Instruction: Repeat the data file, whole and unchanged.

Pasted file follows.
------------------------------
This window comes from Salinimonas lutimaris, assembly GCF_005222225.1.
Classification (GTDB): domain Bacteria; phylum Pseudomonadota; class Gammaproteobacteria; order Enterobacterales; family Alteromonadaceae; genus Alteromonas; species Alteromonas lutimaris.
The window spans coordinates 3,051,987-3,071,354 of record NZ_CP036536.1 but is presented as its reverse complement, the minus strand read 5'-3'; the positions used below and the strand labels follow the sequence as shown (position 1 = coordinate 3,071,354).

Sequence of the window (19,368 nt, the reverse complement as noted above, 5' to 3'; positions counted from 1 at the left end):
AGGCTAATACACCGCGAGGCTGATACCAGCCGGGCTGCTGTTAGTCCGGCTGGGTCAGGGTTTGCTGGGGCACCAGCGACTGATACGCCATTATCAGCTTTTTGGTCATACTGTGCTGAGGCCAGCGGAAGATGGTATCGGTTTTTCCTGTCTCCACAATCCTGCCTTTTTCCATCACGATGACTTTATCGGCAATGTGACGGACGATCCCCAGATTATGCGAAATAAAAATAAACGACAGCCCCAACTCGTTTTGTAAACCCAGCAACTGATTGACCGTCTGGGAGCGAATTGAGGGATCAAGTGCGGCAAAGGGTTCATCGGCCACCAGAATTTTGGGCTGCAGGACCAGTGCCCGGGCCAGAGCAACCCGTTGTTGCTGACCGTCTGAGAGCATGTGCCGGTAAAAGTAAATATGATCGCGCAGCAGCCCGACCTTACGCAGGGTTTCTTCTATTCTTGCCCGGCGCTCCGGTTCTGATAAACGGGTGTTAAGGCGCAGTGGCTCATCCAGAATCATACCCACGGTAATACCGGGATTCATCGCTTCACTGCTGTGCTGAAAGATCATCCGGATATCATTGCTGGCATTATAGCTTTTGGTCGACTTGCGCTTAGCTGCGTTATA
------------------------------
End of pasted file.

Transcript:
This window comes from Salinimonas lutimaris, assembly GCF_005222225.1.
Classification (GTDB): domain Bacteria; phylum Pseudomonadota; class Gammaproteobacteria; order Enterobacterales; family Alteromonadaceae; genus Alteromonas; species Alteromonas lutimaris.
The window spans coordinates 3,051,987-3,071,354 of record NZ_CP036536.1 but is presented as its reverse complement, the minus strand read 5'-3'; the positions used below and the strand labels follow the sequence as shown (position 1 = coordinate 3,071,354).

Sequence of the window (19,368 nt, the reverse complement as noted above, 5' to 3'; positions counted from 1 at the left end):
AGGCTAATACACCGCGAGGCTGATACCAGCCGGGCTGCTGTTAGTCCGGCTGGGTCAGGGTTTGCTGGGGCACCAGCGACTGATACGCCATTATCAGCTTTTTGGTCATACTGTGCTGAGGCCAGCGGAAGATGGTATCGGTTTTTCCTGTCTCCACAATCCTGCCTTTTTCCATCACGATGACTTTATCGGCAATGTGACGGACGATCCCCAGATTATGCGAAATAAAAATAAACGACAGCCCCAACTCGTTTTGTAAACCCAGCAACTGATTGACCGTCTGGGAGCGAATTGAGGGATCAAGTGCGGCAAAGGGTTCATCGGCCACCAGAATTTTGGGCTGCAGGACCAGTGCCCGGGCCAGAGCAACCCGTTGTTGCTGACCGTCTGAGAGCATGTGCCGGTAAAAGTAAATATGATCGCGCAGCAGCCCGACCTTACGCAGGGTTTCTTCTATTCTTGCCCGGCGCTCCGGTTCTGATAAACGGGTGTTAAGGCGCAGTGGCTCATCCAGAATCATACCCACGGTAATACCGGGATTCATCGCTTCACTGCTGTGCTGAAAGATCATCCGGATATCATTGCTGGCATTATAGCTTTTGGTCGACTTGCGCTTAGCTGCGTTATA